As we age, swallowing foods and liquids can become harder to do. When someone has trouble swallowing, it is defined as dysphagia. Dr. Nicole Pulia discusses dysphagia and its signs, effects, treatments, and relation to Alzheimer’s disease. Guest: Nicole Pulia, PhD, CCC-SLP, Assistant Professor of Geriatrics, University of Wisconsin School of Medicine and Public Health
Intro: Welcome to Dementia Matters, a podcast created by the Wisconsin Alzheimer's Disease Research Center. It's our goal to humanize Alzheimer's research so that our community, our patients, our participants, and anyone else interested can get a better understanding of the work that's happening to fight back against this disease. My name is Nathaniel Chin, and I'm a geriatric and memory clinic physician at the University of Wisconsin. I'm also the family member of someone living with dementia. I'll be serving as your host for this podcast and asking the questions I believe are on the minds of many in our community. Thanks for joining us.
Dr. Nathaniel Chin: Welcome to Dementia Matters. Our guest today is Dr. Nicole Pulia, an assistant professor of geriatrics at the University of Wisconsin. Dr. Pulia studies swallowing issues in the elderly population and works to find treatments for improved swallowing. You'll hear her talk a lot about the condition dysphagia and that is in simple terms when someone is having trouble swallowing. Dr. Pulia, thank you for joining us today.
Dr. Nicole Pulia: Thank you so much for having me.
Chin: Most people under the age of 65 never experience trouble swallowing. Food, pills, coffee, water, they all go down smoothly. Can you briefly explain what happens to the mouth and the throat during a normal swallow?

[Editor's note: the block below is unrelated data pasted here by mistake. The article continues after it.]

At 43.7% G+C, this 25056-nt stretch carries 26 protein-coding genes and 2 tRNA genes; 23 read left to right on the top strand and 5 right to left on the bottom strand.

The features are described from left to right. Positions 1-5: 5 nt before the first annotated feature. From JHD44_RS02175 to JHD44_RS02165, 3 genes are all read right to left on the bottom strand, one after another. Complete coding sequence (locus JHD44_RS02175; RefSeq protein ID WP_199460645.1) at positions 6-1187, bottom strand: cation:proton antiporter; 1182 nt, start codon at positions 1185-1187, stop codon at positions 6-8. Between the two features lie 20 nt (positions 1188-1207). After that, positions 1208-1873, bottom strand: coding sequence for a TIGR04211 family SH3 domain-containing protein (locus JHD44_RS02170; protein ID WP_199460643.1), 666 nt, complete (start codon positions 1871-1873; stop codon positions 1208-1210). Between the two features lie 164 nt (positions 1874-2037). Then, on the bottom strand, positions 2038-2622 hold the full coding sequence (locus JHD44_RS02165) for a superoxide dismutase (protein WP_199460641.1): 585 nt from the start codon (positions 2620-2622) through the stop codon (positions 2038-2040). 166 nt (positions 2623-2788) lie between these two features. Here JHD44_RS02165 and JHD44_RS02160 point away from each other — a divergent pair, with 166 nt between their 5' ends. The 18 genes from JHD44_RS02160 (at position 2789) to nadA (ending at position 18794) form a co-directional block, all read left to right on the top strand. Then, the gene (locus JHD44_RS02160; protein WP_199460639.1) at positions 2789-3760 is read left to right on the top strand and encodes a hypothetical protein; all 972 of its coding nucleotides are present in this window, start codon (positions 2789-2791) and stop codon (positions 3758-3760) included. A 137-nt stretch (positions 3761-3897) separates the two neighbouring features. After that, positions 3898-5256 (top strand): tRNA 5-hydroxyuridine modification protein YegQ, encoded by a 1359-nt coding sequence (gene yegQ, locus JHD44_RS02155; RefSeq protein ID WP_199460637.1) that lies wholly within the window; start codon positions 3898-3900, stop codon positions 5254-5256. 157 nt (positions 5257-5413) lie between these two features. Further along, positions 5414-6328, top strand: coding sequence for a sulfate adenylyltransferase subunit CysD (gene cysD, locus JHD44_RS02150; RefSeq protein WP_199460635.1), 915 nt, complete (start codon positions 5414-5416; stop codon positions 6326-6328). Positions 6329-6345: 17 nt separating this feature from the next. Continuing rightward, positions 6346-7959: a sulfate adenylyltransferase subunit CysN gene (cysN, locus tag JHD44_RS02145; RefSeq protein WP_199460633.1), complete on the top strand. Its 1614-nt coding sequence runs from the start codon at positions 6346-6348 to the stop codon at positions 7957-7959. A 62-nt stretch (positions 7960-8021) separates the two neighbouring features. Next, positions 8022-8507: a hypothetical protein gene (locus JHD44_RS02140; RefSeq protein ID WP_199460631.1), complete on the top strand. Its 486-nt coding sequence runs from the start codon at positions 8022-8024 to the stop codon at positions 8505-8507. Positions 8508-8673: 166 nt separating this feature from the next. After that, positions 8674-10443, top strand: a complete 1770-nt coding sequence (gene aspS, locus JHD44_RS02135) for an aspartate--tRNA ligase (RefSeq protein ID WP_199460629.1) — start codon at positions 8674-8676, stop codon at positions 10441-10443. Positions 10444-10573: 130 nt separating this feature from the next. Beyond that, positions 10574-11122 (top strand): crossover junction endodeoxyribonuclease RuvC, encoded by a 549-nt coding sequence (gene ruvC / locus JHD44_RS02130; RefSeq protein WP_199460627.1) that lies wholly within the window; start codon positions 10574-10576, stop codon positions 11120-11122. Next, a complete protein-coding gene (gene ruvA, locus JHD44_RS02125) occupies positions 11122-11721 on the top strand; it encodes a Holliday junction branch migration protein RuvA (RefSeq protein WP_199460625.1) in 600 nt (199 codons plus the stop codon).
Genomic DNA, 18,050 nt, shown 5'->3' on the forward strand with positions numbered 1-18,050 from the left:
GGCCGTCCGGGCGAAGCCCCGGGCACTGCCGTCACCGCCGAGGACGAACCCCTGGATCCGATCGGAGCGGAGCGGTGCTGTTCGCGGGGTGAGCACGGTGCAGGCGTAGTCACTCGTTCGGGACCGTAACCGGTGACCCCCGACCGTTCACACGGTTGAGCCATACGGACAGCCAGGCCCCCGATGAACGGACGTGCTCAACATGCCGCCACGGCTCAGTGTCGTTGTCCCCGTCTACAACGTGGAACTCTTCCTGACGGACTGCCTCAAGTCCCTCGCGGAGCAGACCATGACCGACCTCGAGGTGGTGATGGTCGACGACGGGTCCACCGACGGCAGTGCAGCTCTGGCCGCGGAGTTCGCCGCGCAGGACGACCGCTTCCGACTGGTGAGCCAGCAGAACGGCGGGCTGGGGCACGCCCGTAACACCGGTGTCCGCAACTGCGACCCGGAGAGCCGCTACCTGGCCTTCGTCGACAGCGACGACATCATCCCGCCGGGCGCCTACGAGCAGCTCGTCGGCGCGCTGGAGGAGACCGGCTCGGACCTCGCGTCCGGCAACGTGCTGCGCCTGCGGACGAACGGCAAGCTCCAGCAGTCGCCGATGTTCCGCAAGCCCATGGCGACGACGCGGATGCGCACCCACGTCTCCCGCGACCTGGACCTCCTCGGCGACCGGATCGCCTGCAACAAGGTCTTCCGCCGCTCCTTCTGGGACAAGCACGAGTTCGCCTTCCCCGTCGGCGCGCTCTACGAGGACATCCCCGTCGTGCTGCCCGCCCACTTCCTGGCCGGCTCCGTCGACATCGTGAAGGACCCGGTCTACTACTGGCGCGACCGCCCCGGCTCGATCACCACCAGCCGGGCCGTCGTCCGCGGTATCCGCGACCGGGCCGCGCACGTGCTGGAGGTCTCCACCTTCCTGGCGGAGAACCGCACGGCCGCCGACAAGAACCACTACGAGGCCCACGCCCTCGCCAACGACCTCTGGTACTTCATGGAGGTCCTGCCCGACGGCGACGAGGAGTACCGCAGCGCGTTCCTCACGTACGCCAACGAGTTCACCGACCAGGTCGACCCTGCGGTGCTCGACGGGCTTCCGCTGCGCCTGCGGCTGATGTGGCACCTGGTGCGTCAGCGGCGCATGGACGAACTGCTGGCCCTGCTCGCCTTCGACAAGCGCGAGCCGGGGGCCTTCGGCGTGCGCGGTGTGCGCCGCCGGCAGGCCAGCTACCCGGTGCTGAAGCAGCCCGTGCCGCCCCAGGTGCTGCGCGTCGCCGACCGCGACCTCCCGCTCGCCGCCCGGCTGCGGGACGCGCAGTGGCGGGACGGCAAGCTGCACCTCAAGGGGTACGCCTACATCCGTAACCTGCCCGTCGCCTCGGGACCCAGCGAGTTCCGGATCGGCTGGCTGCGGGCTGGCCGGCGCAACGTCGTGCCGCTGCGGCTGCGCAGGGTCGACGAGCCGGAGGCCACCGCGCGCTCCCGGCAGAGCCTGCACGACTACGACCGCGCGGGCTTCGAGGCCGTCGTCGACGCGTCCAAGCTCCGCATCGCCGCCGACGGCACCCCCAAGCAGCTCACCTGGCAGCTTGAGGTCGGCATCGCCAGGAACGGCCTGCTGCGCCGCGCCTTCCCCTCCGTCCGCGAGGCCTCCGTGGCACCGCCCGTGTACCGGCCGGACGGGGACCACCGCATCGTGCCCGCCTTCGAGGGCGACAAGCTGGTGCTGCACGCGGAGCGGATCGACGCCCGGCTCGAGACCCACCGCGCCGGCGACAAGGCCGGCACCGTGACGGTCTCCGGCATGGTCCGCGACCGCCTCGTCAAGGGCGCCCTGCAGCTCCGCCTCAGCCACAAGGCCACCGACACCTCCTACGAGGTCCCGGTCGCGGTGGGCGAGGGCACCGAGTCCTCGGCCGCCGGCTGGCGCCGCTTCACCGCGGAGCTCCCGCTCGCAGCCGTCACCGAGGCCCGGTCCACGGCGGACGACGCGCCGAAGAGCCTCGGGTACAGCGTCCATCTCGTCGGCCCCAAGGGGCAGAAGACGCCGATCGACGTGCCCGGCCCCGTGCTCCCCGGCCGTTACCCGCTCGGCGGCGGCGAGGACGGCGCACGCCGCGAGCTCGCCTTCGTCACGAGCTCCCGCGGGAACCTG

Pulia: It's actually really interesting when you think about what it takes to make a swallow happen. It's really complicated. You have to have a lot of coordination of various muscles in the mouth and throat, nerves, as well as the brain controlling what's actually happening. The first thing to think about when we start to eat something is if it's something that you have to chew, first you have to chew it up and prepare it to be swallowed. A really important part of that is saliva. If someone doesn't have enough saliva, experiencing a dry mouth, that can make it difficult to chew things up. Also having adequate teeth or well-fitting dentures is another piece too, but a big component of a successful swallow is the tongue. The tongue plays a huge role in swallowing. Once the liquid or the food is put in the mouth, the tongue has to pull it together into a cohesive ball that sits on top of the tongue and then the tip of the tongue comes up to the roof of the mouth and kind of anchors against the roof of the mouth and then gives a good push on whatever it is that you're swallowing to move it back. The tongue will sequentially contact the roof of the mouth to push the food or liquid into the throat. Then once the food and liquid comes into the back of the throat, there are sensory information or signals that go up to our brain, to our brain stem in particular, that then say, ‘Oh, I think there's something here to swallow. We probably should do something about this’. Once that information is triggered, then it initiates what we call a motor response in the throat. So in your throat you have two tubes. You have one tube that goes to your lungs, so probably most people are familiar with a windpipe, but there's a structure that sits on top of the windpipe called your voice box or your larynx that has your vocal folds. When you talk you take a breath in and then you let the air to vibrate your vocal folds. Just behind that tube is your esophagus, and that's the tube that brings the food all the way through into the stomach. When we're just sitting here breathing, we're just letting air come in and out of our voice box and into our windpipe, into our lungs. When you swallow though, you have to close off your voice box and your windpipe essentially and open your esophagus to let the food and liquid into your esophagus. If anything goes wrong in that coordination, it can be a problem. Then there are also parts of the tongue that are in the throat that are really important for pushing the food and liquid through the throat, giving it a nice big push from behind, and also muscles in the throat itself that squeeze the food through. So that's kind of an overview. And then once the food and liquid enters the esophagus, then there's a wave of muscle contraction that moves the food and liquid into the stomach.